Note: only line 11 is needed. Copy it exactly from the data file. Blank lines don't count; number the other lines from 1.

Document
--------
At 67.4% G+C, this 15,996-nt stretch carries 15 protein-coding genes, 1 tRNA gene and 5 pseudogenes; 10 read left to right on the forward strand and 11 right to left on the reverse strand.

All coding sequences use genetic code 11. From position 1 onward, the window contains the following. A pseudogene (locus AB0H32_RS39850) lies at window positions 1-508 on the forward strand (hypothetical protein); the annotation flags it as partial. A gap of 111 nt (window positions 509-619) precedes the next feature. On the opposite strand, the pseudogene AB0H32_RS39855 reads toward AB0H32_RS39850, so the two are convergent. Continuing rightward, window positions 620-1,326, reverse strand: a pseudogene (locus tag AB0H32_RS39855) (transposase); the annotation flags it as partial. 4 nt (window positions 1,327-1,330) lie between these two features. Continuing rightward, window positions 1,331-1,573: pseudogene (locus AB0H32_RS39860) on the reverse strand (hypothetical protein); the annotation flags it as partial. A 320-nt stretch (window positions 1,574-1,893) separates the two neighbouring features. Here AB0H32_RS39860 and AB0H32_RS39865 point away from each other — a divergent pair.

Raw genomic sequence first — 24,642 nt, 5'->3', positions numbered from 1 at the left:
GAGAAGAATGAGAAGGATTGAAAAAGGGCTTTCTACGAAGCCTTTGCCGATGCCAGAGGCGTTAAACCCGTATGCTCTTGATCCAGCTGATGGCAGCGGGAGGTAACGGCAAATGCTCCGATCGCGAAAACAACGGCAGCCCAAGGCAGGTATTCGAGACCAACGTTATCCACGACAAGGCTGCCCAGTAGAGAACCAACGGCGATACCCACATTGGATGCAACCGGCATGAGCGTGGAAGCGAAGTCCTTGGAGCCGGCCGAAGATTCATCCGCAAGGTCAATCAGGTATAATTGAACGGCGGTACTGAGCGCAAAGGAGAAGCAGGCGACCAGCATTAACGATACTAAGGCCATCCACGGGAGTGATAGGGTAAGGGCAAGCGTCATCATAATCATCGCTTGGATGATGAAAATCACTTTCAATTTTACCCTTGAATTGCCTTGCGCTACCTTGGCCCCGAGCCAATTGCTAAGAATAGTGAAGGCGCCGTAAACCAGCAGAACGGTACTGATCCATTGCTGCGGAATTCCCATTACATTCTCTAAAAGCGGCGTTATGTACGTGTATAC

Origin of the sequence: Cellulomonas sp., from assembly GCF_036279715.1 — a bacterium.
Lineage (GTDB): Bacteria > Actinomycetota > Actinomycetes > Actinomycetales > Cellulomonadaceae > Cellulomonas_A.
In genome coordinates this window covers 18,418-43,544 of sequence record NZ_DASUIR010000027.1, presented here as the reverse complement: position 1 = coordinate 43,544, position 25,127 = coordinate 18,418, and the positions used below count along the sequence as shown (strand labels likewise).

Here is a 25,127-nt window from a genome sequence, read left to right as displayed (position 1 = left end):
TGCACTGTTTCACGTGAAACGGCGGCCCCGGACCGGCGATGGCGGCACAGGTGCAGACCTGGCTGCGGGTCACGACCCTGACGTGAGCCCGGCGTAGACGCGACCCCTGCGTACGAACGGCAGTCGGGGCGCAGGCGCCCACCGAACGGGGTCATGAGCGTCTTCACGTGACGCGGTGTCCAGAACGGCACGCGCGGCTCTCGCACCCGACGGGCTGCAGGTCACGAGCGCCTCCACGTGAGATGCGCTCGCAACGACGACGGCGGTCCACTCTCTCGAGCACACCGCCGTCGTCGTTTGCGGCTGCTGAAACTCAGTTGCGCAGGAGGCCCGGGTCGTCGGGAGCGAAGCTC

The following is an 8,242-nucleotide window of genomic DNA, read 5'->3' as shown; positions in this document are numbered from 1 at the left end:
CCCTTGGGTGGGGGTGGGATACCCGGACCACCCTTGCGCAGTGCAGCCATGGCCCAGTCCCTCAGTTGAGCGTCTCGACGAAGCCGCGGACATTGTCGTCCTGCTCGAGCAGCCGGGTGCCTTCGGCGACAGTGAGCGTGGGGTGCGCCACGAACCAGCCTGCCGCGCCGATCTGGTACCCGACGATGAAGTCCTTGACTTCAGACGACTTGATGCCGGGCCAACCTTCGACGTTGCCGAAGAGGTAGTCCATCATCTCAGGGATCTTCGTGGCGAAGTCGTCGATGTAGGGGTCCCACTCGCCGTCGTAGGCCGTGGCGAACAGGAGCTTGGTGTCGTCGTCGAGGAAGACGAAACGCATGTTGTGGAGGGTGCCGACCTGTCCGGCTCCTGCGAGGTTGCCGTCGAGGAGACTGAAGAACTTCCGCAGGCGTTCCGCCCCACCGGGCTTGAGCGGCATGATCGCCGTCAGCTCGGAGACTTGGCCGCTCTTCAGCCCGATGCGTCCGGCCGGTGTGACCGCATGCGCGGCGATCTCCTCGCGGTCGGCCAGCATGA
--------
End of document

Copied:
CCCTTGGGTGGGGGTGGGATACCCGGACCACCCTTGCGCAGTGCAGCCATGGCCCAGTCCCTCAGTTGAGCGTCTCGACGAAGCCGCGGACATTGTCGTCCTGCTCGAGCAGCCGGGTGCCTTCGGCGACAGTGAGCGTGGGGTGCGCCACGAACCAGCCTGCCGCGCCGATCTGGTACCCGACGATGAAGTCCTTGACTTCAGACGACTTGATGCCGGGCCAACCTTCGACGTTGCCGAAGAGGTAGTCCATCATCTCAGGGATCTTCGTGGCGAAGTCGTCGATGTAGGGGTCCCACTCGCCGTCGTAGGCCGTGGCGAACAGGAGCTTGGTGTCGTCGTCGAGGAAGACGAAACGCATGTTGTGGAGGGTGCCGACCTGTCCGGCTCCTGCGAGGTTGCCGTCGAGGAGACTGAAGAACTTCCGCAGGCGTTCCGCCCCACCGGGCTTGAGCGGCATGATCGCCGTCAGCTCGGAGACTTGGCCGCTCTTCAGCCCGATGCGTCCGGCCGGTGTGACCGCATGCGCGGCGATCTCCTCGCGGTCGGCCAGCATGA